Lowell O’Bryan Monument

By Hayden Vahle

July 12, 2017

On the western edge of the University of Wyoming campus stands a largely forgotten monument to a former Cowboy. The Lowell O’Bryan monument is an unassuming stone drinking fountain located directly west of Old Main. It bears a plaque that reads “He gave himself to insure the safety of others.” The vagueness of this plaque leaves a few questions to be answered. Who is the monument for, and what did they do?

The Lowell O'Bryan memorial stands on the west lawn of Old Main.The Lowell O’Bryan memorial stands on the west lawn of Old Main.

The monument was erected in the 1920s, the same decade that the University welcomed its new President, Arthur G. Crane. Crane, who previously served as the president of a college in Pennsylvania, arrived in Laramie in October of that year to start his new job. In light of this, a group of students arranged to greet the new president in a unique, western way. Their plan was to dress up as cowboys, ride out on horses, and ambush the new president’s car as it came down the mountains to the east of the city.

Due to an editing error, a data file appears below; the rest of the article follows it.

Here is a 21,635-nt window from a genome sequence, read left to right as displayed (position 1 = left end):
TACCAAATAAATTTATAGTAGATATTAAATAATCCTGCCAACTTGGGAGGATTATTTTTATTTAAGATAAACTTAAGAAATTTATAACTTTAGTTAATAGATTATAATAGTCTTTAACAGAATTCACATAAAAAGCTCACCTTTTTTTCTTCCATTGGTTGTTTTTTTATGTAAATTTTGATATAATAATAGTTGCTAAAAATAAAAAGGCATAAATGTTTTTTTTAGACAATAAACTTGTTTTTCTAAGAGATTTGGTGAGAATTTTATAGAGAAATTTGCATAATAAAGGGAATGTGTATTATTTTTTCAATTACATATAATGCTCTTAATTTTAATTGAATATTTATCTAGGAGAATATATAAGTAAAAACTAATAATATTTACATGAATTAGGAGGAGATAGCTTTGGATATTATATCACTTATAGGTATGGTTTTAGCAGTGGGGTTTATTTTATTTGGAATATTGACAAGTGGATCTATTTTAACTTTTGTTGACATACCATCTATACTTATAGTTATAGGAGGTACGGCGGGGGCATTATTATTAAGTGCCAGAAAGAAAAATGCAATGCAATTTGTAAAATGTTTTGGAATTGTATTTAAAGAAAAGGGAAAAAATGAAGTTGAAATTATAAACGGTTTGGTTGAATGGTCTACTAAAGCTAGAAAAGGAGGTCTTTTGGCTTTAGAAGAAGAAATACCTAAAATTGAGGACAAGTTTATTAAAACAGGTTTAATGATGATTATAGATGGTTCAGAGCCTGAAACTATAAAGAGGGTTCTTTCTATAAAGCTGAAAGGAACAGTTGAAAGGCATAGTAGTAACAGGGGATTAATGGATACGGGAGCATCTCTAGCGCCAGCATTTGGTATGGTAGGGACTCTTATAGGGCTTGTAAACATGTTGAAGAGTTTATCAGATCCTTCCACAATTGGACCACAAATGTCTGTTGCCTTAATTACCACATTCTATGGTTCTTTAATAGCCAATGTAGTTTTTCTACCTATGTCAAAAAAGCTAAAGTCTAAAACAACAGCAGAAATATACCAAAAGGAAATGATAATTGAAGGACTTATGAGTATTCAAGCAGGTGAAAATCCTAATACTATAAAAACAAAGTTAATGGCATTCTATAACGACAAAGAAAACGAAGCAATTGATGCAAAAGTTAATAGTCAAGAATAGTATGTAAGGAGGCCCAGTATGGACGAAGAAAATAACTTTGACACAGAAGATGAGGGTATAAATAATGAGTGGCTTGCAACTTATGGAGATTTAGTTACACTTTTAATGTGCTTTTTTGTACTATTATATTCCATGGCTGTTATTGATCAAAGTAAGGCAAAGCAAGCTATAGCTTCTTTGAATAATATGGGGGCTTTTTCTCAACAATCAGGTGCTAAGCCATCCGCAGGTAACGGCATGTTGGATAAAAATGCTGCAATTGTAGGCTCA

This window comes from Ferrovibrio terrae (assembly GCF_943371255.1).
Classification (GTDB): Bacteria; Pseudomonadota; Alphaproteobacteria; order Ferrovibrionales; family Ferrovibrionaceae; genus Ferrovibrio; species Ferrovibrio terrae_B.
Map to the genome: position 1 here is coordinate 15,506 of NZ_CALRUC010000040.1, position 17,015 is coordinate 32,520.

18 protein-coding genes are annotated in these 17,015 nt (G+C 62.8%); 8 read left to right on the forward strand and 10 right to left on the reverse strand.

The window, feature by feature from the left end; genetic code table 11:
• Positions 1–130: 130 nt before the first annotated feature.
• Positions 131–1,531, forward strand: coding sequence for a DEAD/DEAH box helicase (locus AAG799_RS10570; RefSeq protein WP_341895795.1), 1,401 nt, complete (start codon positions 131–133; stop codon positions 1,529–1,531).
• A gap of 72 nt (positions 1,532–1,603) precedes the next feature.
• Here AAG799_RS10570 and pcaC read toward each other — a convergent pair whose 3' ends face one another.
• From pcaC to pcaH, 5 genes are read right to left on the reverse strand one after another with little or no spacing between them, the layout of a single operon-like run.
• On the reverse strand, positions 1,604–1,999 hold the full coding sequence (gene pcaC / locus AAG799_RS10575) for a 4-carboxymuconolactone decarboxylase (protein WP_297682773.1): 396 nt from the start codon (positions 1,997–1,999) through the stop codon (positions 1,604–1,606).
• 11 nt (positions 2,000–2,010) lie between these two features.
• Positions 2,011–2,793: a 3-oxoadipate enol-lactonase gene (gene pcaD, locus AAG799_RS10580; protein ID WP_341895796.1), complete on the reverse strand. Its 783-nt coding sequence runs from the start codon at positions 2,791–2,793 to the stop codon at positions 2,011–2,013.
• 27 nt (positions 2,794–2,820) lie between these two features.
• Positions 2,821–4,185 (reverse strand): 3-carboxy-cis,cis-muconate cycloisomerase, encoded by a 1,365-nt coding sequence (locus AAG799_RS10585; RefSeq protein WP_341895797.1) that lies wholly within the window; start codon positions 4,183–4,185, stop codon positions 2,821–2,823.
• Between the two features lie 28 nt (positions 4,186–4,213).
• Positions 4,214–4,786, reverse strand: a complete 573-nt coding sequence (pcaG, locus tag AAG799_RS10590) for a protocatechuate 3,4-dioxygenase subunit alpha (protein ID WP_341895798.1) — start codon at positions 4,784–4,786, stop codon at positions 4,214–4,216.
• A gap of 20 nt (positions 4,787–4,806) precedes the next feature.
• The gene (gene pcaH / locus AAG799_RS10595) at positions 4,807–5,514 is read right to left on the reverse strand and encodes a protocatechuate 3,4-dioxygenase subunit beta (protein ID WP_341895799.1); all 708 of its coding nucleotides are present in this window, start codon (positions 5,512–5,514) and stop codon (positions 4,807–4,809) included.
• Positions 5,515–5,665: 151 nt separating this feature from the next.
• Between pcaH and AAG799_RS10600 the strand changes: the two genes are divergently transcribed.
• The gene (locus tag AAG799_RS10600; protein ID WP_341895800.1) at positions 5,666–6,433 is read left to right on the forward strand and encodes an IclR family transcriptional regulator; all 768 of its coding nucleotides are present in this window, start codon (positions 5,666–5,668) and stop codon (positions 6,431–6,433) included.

On the morning of Crane’s arrival, 23-year-old Junior Lowell O’Bryan went to work calming the horses for the dramatic ambush. O’Bryan was one of the best equestrians on UW’s campus, and therefore felt responsible for making sure the horses were settled to the point that they wouldn’t throw off any of the less experienced riders. As O’Bryan was doing this, the horse he was riding suddenly bolted towards a fence. Fearing that the horse would run into a group of students, O’Bryan attempted to dismount. His saddle slipped and he ended up being trampled and dragged for about thirty yards before he was finally rescued.

O’Bryan arrived at the hospital unconscious and in critical condition. A week after this unfortunate incident President Crane announced that O’Bryan had died. Following his death, O’Bryan’s classmates raised enough money to construct this monument to him.

Since its construction, the monument has fallen into obscurity and disrepair, with the only identifying feature being the vague plaque. An effort to raise awareness and repair the monument was started in the fall of 2015 by professors Leslie Waggener and Rick Ewig of the American Heritage Center along with a group of students from their First Year Seminar class.  Over $1,600 has been raised to restore the monument, and in June a plaque was installed to explain the significance of the monument.





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